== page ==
But even readers without French partners, children or family-in-law would appreciate Espinasse's short and humorous 'lessons' in French living - each time built around a specific word. The book tackles these rather random but always useful words alphabetically. For instance, under d you would find words like déguster, dent and douche (savour, tooth and shower), clarified by three separate anecdotes about wine tasting, the tooth fairy and a catastrophic bathroom experience in a French hotel. Each chapter starts with a word (like goût), provides its English meaning and pronounciation (goo - noun, masculine - taste), tells a little story, and concludes with everyday or idiomatic expressions (such as prendre goût a quelque chose = to take a liking to something).
Great stuff, whether you want to polish your own French, learn a few basic words - or have no desire to speak French but simply enjoy reading about life in the slow lane of the French countryside. As many people apparently do, because this book is the result of an astonishingly successful blog, French-word-a-day.com, that Espinasse has been keeping for seven years. Consistently, at least three times a week, with the kind of enthusiam and self-discipline that more occasional bloggers like myself can only admire, never copy. She started it as a little newsletter about the trials and tribulations of settling in a foreign country and struggling with a foreign language - soon attracting thousands of dedicated followers - and eventually published some of these anecdotes in book form herself. Her popularity just kept growing, until finally she was approached by American publishers Simon & Schuster, which led to the publication of Words in a French Life, in 2007.
She must be an example to millions of bloggers. French-word-a-day.com has by now become much more than a hobby, rather an almost full-time occupation, a way of earning a living while working from home, and at the same time keeping in contact with Francophiles all over the world.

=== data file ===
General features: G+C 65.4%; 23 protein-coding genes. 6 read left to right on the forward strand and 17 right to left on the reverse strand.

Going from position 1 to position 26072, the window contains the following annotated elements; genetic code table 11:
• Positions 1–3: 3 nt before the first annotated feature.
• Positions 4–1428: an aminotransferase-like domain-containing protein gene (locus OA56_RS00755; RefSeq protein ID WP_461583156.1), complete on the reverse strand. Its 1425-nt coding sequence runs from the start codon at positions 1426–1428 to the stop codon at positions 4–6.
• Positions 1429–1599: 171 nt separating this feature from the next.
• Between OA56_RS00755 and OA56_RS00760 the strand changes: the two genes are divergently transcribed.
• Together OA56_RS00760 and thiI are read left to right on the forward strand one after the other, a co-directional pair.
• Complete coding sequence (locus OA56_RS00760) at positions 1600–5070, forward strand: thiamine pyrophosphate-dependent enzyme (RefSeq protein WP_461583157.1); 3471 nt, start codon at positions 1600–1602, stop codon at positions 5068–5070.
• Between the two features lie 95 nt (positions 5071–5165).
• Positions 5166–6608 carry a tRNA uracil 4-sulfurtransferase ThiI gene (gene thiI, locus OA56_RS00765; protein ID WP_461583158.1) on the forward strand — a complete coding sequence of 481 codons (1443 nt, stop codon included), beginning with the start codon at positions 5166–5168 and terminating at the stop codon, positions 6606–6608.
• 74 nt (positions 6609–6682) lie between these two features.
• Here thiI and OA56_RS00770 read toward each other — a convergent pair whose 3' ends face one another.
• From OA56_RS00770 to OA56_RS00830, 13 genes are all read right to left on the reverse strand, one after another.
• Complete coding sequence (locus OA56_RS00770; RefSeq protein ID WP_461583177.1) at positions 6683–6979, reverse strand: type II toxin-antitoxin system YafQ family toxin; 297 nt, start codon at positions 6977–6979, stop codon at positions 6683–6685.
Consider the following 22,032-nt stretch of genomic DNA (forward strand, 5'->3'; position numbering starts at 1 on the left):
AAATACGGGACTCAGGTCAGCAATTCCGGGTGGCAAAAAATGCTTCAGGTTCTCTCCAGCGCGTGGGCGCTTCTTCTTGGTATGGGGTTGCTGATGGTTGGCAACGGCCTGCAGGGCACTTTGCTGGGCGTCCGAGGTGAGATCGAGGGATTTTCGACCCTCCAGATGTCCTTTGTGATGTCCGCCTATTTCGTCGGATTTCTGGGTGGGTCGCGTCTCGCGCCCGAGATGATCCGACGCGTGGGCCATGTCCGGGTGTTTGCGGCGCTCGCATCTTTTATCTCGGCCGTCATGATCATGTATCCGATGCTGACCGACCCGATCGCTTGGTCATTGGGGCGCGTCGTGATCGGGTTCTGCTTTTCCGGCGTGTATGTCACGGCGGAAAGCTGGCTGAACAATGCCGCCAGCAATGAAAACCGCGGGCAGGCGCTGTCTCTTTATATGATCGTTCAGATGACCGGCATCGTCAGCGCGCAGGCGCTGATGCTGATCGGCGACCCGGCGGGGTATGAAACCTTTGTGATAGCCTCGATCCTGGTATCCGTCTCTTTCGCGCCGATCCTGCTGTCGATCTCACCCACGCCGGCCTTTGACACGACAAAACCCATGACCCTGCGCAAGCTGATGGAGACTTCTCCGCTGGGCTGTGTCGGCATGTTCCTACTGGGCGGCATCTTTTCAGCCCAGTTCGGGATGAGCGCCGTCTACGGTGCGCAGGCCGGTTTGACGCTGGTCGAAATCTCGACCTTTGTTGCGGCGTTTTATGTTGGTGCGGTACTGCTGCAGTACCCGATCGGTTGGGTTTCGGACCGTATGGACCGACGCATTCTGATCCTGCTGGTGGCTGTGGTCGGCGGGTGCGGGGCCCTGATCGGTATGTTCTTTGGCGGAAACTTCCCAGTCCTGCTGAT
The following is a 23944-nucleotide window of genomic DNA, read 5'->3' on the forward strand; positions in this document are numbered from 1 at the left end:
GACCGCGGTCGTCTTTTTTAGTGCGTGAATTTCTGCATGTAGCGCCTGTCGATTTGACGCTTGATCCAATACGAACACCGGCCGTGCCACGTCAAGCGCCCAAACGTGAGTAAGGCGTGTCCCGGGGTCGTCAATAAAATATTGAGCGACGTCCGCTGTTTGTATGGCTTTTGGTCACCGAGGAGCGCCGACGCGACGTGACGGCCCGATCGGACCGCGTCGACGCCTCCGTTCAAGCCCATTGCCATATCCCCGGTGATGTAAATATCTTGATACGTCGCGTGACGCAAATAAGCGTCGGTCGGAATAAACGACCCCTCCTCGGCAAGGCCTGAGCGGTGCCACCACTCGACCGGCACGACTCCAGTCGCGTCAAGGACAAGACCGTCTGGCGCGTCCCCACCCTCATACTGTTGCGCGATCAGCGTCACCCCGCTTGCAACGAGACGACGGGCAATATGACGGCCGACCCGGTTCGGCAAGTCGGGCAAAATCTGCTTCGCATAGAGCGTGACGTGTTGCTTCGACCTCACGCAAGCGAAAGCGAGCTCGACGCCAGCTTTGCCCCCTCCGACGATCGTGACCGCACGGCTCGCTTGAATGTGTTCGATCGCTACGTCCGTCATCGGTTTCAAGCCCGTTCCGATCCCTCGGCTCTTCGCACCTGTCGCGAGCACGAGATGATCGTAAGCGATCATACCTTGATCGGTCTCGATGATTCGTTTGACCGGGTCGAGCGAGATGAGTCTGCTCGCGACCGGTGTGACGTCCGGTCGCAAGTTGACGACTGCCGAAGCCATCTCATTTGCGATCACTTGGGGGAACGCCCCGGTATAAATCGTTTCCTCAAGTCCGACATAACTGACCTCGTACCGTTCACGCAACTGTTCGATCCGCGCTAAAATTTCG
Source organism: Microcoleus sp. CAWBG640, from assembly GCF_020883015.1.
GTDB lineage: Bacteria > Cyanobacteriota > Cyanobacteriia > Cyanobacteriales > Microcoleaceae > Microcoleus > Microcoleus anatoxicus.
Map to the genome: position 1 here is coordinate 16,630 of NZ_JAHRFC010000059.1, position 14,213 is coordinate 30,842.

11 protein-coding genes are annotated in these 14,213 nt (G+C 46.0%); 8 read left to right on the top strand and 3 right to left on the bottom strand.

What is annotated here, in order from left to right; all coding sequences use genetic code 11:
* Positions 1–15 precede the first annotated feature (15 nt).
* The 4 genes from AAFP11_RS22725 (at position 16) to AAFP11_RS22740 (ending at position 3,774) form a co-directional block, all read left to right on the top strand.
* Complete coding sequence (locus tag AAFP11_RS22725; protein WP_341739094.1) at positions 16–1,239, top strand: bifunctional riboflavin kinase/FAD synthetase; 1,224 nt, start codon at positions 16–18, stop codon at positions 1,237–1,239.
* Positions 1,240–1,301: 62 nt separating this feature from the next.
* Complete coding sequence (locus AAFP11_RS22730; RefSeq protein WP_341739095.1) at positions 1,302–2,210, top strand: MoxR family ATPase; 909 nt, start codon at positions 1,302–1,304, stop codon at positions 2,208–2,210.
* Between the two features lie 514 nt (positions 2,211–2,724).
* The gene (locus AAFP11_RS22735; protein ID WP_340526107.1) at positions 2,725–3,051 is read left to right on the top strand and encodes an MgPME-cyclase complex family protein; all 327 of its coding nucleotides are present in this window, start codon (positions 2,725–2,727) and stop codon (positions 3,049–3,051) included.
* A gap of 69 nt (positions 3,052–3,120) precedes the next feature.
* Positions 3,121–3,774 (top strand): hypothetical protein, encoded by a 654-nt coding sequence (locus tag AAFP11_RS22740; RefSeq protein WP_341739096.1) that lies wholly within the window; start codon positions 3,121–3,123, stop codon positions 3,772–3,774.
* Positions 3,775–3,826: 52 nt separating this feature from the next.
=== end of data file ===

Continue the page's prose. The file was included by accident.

And, maybe most surprising of all, she's as entertaining and modest in real life as on the pages of her book, as I can testify after having enjoyed coffee with her twice. And that really impresses me.
Tuesday, March 10, 2009
That's why it's always great when readers react. Thanks to everyone who has been sending comments, suggesting must-read authors or books, or providing links to other sites. Sometimes friends or acquaintances prefer to send emails to my personal address, often in Afrikaans or French, rather than 'public statements' to this site. Fine with me, as long as we can keep talking, in whatever language, about books and bookish things.
Earlier this week, for instance, Karin from Stellenbosch sent a link to a New York Times piece about Jonathan Littell's novel, The Kindly Ones, finally on sale in English. Some of you might remember that in November last year I wrote about Littell and other authors who achieve literary glory in a second or even third language (Choosing the other tongue), and concluded that I'd rather wait for the English translation of Les Bienveillantes. Well, I still haven't read the translation (it has nearly a thousand pages, have mercy), but I did read what the New York Times had to say about the book:
Since the link is available for only a few days, I'll sum it up for you. The narrator of this 'divisive French novel' (according to the caption) is 'a remorseless former Nazi SS officer, who in addition to taking part in the mass extermination of the Jews, commits incest with his sister, sodomizes himself with a sausage and most likely kills his mother and stepfather.' While some American and British critics are hailing the book as a masterpiece and its author as a genius, others are calling it perverse, pretensious, odious, disgusting and vile.
What fascinates me, is that I can't recall any French reviews - or any of my French friends who read the novel - going on about incest or sodomy-by-sausage or any other juicy bits of perversity. Surely there must have been differences of opinion over here too, but the mainstream reviews that I read were mostly ravingly positive. The book was also awarded France's most prestigious literary prize, the Goncourt, and as far as I know the jury of this prize is regarded as rather conservative.
Or is this just conservative by French standards?
I do remember my friend Pierre-Luc saying that it was hard to read the details of some of the atrocities commited by the SS, and that the narrator was not exactly a charming character, but I thought that was the whole point of the book. The former SS officer is, after all, unrepentant. Just a few nights ago I happened to watch a television documentary about the horrendous massacre of most of the inhabitants of an Italian village during the Second World War - and all the Nazi officers and soldiers involved, except one, refused to admit any guilt or remorse. They had simply been doing their duty, according to them. Just like Littell's fictional officer, I suppose.